Jeff Bezos predictions from 20 years ago that were right on the money
Paige LeskinMar 17, 2019, 20:45 IST
AP Photo/Beth A. Keiser
Amazon has grown from an online bookseller to a domineering tech giant since it was founded by Jeff Bezos in 1994.
Even when Amazon was young, Bezos had an extraordinary vision for the future of his company.
Here are some of the most accurate predictions Jeff Bezos made twenty years ago in 1999.
Twenty years ago, in 1999, Amazon was a five-year-old kindergartner startup navigating the early e-commerce market.
That didn't stop CEO Jeff Bezos from dreaming big, however. At the time, Amazon had just started to expand its offerings beyond books. But Bezos was already painting then-outlandish visions of his customer-first website becoming the one-stop marketplace for everything.
"We want to try and build a place where people can come to find and discover anything that they might want to buy online," Bezos said in an appearance on Charlie Rose's talk show.
"Strip malls are history."
Bezos predicted that physical storefronts would only survive if they could provide at least one of two core features: "entertainment value" or "immediate convenience."
"I'm a big believer in this notion of sort of appliances, that there'll be lots of little things that are connected to the Internet ... there'll be a whole bunch of things sort of connected to the network."
In 1999, Amazon and Barnes & Nobles were seen as direct competitors in the book-selling business. "I bet you a year from now they will not consider us direct competitors," Bezos told Wired. "Clearly they do today, but we're on different paths ... we're trying to invent the future of ecommerce, and they're just defending their turf."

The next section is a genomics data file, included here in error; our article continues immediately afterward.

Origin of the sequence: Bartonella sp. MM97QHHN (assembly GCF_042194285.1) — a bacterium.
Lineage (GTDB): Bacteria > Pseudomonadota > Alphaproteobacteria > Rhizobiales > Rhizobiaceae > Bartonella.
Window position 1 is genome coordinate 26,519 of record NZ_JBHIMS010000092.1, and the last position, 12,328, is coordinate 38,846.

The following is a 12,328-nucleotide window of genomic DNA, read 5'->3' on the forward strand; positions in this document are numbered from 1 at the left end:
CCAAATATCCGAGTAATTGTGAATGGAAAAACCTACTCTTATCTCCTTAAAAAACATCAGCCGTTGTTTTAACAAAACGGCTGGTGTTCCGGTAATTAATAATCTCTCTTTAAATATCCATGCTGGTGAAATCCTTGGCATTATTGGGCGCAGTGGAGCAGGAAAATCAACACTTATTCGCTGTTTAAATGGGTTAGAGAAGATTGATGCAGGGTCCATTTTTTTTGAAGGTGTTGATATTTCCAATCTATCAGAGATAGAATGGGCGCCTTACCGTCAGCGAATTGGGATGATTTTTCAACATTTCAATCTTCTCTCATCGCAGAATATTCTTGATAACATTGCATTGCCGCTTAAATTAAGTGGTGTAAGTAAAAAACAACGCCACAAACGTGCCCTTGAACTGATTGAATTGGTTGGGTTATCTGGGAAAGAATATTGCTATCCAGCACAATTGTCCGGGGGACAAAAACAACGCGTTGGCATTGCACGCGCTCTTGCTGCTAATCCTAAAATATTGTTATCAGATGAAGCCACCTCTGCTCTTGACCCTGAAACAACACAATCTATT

"Advertising is also a very valid model on the 'net. They're going to be able to make their ads more meaningful to customers by better targeting your ads, something that's hard to do in broadcast."
"There's nothing more frustrating than having to wait two minutes for your computer to boot up ... by the time I've waited the two minutes, I've forgotten what I was going to do. So that's, I think, a very important technology. And people are working on it. That one's going to happen some time."
Wired's 1999 profile outlined the Amazon CEO's vision for 2020: "The vast bulk of store-bought goods — food staples, paper products, cleaning supplies, and the like — you will order electronically. "
Not every one of Bezos' predictions have been wholly accurate, though.